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Peter Behrens

Peter BehrensBorn: 14-Apr-1868
Birthplace: Hamburg, Germany
Died: 27-Feb-1940
Location of death: Berlin, Germany
Cause of death: unspecified

Gender: Male
Race or Ethnicity: White
Sexual orientation: Straight
Occupation: Architect, Designer

Nationality: Germany
Executive summary: Invented corporate identity

In early days a "bohemian" and part of the Munich Secession, Behrens dabbled in various artistic design enterprises particularly in applied arts, including constructing typefaces, ceramics, and magazine covers. A house he designed for the Darmstadt 1901 Exhibition received universal acclaim, and he designed the entrance for the German pavilion at the 1902 Turin Exhibition. In 1907, Allgemeine Elektricitäts-Gessellschaft (AEG) hired Behrens as a consultant. For them, he re-formed the company's image and create a corporate identity, a first for the time -- designing its trademark, stationery and catalogues, and key products of the company. Behren's approach to architecture was also very cognizant of context and image. The great architect Walter Gropius later wrote, "It was Behrens who first introduced me to logical and systematical coordination in the handling of architectural problems." Behren's forms served as an intermediary between Jugendstil and Industrial Classicism. Admired by Albert Speer, he was essentially left alone during the Nazi period, in which time he as he held the position of Professor of Architecture at the Prussian Academy of Arts.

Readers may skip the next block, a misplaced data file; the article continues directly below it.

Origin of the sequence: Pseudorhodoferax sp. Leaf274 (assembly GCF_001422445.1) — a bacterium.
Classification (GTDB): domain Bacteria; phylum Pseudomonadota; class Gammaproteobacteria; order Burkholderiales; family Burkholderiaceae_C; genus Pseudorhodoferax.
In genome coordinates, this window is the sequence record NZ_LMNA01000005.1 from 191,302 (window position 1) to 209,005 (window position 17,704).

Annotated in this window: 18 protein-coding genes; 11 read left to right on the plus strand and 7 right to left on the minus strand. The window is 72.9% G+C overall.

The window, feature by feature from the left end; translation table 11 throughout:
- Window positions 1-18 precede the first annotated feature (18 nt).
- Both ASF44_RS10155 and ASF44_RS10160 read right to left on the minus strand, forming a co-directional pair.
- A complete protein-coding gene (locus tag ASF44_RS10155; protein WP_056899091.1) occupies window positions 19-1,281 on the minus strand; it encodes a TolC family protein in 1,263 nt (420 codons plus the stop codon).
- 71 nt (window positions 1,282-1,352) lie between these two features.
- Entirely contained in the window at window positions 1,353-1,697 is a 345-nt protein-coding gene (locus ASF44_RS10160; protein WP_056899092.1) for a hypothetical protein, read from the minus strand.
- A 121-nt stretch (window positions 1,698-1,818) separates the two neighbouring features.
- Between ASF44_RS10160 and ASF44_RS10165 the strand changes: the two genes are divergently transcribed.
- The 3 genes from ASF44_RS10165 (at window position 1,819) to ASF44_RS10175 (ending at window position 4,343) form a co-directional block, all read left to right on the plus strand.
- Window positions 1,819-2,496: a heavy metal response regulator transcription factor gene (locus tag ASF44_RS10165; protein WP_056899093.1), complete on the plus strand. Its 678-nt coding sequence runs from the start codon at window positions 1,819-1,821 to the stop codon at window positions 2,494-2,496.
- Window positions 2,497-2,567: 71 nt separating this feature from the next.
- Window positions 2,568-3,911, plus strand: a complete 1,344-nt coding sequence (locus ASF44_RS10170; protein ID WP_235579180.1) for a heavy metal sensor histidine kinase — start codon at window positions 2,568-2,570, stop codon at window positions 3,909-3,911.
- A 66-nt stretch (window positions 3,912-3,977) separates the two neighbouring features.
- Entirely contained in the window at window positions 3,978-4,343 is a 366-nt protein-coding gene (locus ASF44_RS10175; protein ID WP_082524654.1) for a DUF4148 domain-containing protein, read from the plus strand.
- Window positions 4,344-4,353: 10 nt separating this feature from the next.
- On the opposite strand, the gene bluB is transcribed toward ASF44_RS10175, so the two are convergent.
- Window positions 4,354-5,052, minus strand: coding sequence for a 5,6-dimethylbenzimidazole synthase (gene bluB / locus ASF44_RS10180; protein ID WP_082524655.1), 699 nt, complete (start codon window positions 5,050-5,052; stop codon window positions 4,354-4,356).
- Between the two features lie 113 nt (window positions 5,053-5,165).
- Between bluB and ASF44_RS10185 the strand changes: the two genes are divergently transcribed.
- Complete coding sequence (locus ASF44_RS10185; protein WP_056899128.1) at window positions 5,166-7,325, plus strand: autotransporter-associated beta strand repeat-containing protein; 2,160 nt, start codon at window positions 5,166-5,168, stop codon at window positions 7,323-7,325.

Wife: Lilly Kramer (m. 1890)

    University: Karlsruhe School of Art (1886-89)
    Teacher: Akademie der Bildenden Künste, Vienna (1922-36)
    Teacher: Preußische Akademie der Kunste (1936-40)

Selected edifices:
German Embassy (1912, St. Petersburg, Russia )
Höchst Headquarters (1920-25, Frankfurt, Germany )
New Ways (1936, Northampton, England )

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